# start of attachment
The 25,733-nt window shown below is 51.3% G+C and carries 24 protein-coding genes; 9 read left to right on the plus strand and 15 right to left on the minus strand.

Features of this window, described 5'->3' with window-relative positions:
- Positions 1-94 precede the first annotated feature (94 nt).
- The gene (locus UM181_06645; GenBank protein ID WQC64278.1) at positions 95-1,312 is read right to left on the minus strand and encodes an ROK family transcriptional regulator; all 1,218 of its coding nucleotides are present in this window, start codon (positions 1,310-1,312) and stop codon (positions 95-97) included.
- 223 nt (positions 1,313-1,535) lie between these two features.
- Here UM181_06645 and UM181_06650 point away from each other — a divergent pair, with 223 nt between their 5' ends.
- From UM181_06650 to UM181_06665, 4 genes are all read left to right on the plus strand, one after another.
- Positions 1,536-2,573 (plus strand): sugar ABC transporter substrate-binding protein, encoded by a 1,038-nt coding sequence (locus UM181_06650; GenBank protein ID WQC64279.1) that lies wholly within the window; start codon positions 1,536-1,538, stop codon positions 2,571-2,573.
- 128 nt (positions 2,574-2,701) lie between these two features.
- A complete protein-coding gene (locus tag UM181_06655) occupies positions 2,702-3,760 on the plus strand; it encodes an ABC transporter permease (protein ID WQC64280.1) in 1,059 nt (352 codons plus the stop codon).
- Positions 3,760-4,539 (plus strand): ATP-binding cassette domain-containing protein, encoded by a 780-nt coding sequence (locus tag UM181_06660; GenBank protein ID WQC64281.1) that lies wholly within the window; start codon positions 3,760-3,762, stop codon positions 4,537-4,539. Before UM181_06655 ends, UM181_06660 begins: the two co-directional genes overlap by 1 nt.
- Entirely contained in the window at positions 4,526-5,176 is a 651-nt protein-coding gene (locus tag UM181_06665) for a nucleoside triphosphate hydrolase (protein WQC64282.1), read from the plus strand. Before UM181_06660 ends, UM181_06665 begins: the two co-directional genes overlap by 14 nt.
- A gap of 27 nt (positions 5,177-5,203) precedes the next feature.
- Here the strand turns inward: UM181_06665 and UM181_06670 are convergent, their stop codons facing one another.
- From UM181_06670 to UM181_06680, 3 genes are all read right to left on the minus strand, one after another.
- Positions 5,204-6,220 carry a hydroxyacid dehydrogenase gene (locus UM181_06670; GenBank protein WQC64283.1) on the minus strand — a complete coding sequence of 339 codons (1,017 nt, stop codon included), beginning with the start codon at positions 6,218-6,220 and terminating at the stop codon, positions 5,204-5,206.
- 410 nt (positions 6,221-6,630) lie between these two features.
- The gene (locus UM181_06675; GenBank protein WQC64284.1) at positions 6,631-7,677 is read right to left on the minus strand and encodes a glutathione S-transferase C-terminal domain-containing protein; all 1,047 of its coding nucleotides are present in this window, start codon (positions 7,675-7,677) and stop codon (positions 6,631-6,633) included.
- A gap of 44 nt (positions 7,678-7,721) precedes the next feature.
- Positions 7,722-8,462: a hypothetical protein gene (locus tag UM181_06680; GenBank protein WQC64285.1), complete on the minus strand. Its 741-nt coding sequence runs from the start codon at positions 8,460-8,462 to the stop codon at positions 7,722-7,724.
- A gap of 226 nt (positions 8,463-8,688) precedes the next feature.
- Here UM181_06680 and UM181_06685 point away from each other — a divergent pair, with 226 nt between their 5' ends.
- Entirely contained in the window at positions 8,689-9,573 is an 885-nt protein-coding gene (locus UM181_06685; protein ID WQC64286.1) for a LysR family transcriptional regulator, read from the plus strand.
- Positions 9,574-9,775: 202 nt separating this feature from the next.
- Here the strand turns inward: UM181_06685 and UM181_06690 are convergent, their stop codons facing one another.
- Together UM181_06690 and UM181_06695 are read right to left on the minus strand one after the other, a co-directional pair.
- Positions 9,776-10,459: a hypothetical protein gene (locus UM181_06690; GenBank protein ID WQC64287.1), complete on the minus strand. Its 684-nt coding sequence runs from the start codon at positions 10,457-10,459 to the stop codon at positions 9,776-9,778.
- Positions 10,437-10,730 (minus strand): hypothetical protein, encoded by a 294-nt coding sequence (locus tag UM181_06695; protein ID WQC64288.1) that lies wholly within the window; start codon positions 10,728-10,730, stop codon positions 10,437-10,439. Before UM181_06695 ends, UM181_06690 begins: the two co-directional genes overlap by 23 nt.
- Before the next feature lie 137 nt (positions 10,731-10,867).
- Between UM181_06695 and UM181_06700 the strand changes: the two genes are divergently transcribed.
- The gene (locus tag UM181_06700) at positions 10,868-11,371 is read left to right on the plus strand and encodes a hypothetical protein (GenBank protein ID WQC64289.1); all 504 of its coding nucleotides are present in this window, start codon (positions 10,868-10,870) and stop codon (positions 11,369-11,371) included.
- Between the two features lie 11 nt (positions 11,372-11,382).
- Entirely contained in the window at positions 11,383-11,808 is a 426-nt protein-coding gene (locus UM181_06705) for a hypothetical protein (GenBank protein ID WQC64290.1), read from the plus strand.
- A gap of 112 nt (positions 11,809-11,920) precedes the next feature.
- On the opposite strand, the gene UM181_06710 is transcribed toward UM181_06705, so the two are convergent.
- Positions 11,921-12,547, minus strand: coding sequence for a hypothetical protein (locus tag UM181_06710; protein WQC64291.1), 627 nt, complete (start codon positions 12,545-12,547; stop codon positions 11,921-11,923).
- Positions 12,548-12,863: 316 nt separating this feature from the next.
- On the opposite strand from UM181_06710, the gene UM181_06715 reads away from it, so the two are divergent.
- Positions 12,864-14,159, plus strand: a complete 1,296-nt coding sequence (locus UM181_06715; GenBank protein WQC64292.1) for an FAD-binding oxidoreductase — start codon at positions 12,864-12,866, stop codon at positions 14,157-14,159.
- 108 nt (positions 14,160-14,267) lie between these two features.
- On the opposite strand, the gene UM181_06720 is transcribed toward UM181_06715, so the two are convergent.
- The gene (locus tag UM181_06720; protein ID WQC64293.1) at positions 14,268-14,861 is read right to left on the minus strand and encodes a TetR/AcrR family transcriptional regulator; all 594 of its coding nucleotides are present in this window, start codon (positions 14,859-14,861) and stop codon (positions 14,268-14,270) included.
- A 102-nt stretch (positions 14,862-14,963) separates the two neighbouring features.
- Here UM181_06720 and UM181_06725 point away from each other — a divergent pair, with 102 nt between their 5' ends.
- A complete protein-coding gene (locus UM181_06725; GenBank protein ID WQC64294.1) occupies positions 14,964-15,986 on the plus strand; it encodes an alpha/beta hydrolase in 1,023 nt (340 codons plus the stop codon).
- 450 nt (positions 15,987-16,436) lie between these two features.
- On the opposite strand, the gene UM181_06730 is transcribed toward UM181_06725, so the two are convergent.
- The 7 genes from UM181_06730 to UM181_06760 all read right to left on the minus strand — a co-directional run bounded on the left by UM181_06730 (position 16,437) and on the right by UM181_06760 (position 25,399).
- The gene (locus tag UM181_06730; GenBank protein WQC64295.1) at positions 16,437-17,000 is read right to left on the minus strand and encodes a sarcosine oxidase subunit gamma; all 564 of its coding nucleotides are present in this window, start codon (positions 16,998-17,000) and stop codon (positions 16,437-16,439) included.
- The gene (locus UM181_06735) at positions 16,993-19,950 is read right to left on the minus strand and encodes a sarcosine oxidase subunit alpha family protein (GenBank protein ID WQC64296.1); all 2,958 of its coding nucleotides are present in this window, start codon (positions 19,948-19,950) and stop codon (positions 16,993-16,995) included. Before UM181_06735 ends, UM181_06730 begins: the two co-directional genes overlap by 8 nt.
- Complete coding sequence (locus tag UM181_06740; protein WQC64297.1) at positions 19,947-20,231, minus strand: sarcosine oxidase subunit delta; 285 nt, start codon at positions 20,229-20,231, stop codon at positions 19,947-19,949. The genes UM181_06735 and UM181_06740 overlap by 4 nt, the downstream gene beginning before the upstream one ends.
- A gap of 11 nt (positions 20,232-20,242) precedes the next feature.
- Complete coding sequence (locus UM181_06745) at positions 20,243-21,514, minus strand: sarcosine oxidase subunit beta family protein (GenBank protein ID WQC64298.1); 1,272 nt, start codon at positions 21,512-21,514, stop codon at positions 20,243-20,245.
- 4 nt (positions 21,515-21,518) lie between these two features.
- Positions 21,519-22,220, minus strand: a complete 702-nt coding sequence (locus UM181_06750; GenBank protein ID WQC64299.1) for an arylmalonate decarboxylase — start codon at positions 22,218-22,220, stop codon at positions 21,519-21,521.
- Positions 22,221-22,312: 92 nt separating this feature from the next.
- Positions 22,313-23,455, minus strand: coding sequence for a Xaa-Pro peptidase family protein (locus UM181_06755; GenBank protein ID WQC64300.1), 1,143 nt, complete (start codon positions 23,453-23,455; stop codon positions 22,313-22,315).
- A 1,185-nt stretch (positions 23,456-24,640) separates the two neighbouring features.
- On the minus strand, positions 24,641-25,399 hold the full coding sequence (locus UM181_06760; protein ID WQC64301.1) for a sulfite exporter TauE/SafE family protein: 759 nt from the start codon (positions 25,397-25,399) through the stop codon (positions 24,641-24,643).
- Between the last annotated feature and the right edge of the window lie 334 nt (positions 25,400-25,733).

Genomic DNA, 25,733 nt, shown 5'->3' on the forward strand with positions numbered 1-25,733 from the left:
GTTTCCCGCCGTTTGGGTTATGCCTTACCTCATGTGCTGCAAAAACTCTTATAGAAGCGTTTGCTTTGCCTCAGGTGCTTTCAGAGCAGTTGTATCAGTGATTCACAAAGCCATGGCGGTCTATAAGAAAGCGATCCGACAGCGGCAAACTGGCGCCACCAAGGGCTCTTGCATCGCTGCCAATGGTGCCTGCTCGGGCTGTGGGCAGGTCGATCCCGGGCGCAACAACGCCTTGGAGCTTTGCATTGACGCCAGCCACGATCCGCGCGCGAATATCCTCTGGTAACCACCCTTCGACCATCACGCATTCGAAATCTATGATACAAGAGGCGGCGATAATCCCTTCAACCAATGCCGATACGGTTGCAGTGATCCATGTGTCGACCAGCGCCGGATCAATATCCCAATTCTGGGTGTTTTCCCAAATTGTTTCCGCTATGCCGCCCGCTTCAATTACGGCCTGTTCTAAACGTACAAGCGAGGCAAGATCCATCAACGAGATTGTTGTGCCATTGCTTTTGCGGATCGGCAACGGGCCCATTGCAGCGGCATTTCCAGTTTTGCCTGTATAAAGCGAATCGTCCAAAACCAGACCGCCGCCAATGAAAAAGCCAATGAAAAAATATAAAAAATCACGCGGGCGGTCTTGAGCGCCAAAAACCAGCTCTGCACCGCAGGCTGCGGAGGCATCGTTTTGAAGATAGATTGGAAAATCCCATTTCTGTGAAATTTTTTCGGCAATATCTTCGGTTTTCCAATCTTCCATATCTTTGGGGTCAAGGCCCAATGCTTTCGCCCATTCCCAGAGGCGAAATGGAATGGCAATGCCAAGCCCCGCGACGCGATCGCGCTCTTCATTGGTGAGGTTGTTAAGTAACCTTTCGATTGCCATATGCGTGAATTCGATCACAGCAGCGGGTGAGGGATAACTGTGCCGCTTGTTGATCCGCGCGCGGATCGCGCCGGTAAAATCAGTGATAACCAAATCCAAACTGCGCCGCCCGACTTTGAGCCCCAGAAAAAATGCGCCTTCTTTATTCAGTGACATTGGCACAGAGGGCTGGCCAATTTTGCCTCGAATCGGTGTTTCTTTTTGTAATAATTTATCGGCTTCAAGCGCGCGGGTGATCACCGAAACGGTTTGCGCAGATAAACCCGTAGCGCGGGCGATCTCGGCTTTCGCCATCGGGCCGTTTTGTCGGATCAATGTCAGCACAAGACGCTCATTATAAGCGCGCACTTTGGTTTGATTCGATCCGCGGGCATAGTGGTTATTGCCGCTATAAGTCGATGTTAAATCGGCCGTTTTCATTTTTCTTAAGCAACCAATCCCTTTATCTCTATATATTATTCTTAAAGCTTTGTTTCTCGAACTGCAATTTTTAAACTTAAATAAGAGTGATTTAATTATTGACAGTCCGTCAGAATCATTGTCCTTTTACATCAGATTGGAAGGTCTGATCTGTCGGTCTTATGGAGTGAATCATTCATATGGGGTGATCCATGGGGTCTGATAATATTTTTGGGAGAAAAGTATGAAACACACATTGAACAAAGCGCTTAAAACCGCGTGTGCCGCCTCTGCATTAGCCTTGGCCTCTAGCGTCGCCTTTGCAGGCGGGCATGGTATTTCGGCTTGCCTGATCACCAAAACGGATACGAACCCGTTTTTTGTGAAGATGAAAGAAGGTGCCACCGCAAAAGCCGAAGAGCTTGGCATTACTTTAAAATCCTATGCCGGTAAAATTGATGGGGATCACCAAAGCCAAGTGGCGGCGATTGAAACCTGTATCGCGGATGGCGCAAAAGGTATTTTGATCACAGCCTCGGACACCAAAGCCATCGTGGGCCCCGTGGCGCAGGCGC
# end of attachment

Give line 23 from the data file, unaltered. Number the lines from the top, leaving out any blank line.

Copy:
- Entirely contained in the window at positions 8,689-9,573 is an 885-nt protein-coding gene (locus UM181_06685; protein ID WQC64286.1) for a LysR family transcriptional regulator, read from the plus strand.